We recently traveled from Israel to the U.S. (and back), and it was great!!! The trip was much easier than expected. The flights went well, with no crying jags, and no ear problems. In fact, during some of the takeoffs/landings, they were sleeping so deeply we could not even put in a pacifier for them to suck on!!! After we landed, we were almost the last ones off the plane. Some of the passengers said that they hadn't realized that there were infants on board!
Arrange seating as far in advance as possible.
Most airlines seem to have seats which cannot be assigned until the day of the flight, but try anyway, even if it means calling several times:
Even though "No Advance Seating" was written across our tickets, one airline gave us seating (for both legs of the trip) ahead of time when they heard we were traveling with two lap babies. Another airline absolutely refused, even though I was traveling with two on my own. So they had to reseat other passengers when we arrived. I should have insisted on speaking to a manager!
Consider the risks vs benefits of buying seats for twins under 2.
If your twins are under the age of 2, you have the option of taking them on as lap babies, without buying them seats. But you might want to consider the following comment from a Twins List member who is a flight attendant and member of the Airline Industry lobby for safer on board practices for children:
I always put my babies in carseats on board- it's a fact they are safer! Only one lap-held child has survived a plane crash in the US!! Granted the risk of a crash is negligible but the chance of surviving a crash if you are a lap child is nil!
Many parents use snuglies or slings for lap-held babies, assuming this is safer than using nothing at all. However:
FAA and Delta do NOT allow the use of a Snugly, Sling etc as they are not tested nor rated for the G force of a crash; they would rip and baby would be thrust out like a sling shot!!!
Another mother writes:
There were several reasons that we got seats for the babies for our flight:
Be prepared to be separated on the plane.
If you will be holding the babies in your laps, you need to pay special attention to seating arrangements. For every 3 seats, there are 4 oxygen masks. If the third seat is taken, there won't be enough masks to go around. Be sure you're prepared to be separated: bring two diaper bags, with a full set of supplies, food, and toys in each bag.
We usually get window seats one in front of the other. It's a pain to get out to go to the bathroom, but the kids can look out the window and play peek-a-boo over the seat backs with each other. It also makes it easy to hand food, bottles, diapers, toys back and forth.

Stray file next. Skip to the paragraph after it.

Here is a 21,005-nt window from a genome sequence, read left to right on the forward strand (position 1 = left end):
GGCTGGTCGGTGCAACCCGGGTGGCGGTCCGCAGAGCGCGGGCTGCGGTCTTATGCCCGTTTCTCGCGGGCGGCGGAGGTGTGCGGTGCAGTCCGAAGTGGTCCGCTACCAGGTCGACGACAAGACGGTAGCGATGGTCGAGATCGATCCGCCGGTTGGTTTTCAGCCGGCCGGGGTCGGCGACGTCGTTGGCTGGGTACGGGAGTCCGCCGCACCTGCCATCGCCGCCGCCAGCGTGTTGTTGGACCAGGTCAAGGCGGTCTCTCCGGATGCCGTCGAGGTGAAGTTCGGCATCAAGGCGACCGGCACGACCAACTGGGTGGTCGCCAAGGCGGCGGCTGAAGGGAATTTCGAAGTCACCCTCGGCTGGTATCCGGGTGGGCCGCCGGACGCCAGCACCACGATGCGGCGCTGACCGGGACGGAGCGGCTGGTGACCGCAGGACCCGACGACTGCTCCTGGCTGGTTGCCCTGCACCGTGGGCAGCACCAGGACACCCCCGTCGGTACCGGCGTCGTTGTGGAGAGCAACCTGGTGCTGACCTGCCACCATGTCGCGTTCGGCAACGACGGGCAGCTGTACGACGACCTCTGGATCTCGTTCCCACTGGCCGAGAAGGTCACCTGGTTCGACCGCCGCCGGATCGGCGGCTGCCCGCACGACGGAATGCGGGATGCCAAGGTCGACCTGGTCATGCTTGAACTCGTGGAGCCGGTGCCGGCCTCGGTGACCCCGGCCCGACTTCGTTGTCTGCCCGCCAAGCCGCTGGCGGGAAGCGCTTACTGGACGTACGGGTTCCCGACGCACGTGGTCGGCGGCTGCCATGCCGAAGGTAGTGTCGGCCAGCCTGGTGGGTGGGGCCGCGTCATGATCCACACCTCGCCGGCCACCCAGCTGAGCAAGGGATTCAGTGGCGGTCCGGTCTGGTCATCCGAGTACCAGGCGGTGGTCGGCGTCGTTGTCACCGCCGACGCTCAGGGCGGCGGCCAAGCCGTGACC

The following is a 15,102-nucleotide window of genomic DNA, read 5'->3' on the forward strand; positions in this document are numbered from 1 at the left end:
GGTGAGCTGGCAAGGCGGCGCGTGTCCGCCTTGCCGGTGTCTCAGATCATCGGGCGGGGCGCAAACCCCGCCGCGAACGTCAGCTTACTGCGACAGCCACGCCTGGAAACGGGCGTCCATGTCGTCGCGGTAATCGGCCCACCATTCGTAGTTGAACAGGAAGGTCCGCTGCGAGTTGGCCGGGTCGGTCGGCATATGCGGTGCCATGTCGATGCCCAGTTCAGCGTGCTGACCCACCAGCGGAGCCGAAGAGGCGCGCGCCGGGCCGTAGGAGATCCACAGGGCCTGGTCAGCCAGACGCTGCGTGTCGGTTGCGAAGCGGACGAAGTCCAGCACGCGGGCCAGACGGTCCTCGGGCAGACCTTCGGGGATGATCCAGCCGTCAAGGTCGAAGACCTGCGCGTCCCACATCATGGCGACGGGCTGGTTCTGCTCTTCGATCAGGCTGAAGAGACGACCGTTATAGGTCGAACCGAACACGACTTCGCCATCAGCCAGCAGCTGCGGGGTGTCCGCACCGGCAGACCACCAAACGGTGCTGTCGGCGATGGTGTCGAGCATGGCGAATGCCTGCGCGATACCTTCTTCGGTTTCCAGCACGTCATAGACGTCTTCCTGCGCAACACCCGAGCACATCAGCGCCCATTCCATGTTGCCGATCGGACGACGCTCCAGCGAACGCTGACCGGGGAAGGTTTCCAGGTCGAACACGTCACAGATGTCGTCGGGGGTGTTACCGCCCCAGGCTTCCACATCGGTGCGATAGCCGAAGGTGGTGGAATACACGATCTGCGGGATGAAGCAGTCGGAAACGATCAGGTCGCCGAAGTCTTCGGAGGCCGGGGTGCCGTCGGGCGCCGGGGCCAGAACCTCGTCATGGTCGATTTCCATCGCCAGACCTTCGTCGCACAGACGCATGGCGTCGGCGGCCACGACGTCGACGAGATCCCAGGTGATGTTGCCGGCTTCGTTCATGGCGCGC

On larger planes, the middle section (with 4-5 seats) has two extra oxygen masks, so you can be seated together with two lap babies.
Bassinets can ease long flights with infants...
On larger planes, you may have the option of using a bassinet. The bassinets vary in style from airline to airline. On British Airways, for example, they rest on a table that folds down from the wall. So if the bassinets don't work out, you'd have a large table to use. On Delta,
...they are soft sided with a mesh that goes over the top in case of turbulence. Since they are soft sided all around, they do not work well for a baby that sleeps on his/her stomach. Our son definitely prefers to sleep on his stomach so needless to say, he did not sleep in the bassinet on the wall. We lucked out, however, in that they had a box "bassinet" that went on the floor. (Actually, they gave us this because they didn't have another bassinet for us to use. What originally upset us turned out to be best.) The box was great for either one of them to play in also. It was especially good for our son who is crawling and cruising-- it kept him contained.
Some airlines may have an age limit for the bassinets; others may have a weight limit. Be sure to check before you go.
The bassinets in the bulkhead section (larger planes) were nice, since we could store things in them and let the kids sit on the floor and play. By 10 1/2 months, our girls were already a little uncomfortable in them. They moved so much in their sleep that the confinement bothered them. But if you find they don't work for you, you can always send back the beds and just enjoy the extra leg room.
...but bassinets and bulkhead seating can have their disadvantages.
There can be seating problems with the bassinets, too. Bassinets take up two seats-- which is fine for two parents with a singleton. But two parents with two babies may find an extra passenger essentially blocked in by each bassinet.
We were seated next to each other, in the center section; two strangers had the aisle seats. So we had to climb over our neighbors to get up. A real challenge during a meal, or with a sleeping baby in the bassinet.....
Other details to keep in mind with bassinets:
If you are in bulkhead seating, you will have to store the carry-ons in overhead bins which are not convenient to get to, especially if you are holding a baby. Pack things in an organized manner and in order of possible use. Before take-off, get out anything you might need to entertain the kids for the time it takes for the seat belt sign to be turned off.
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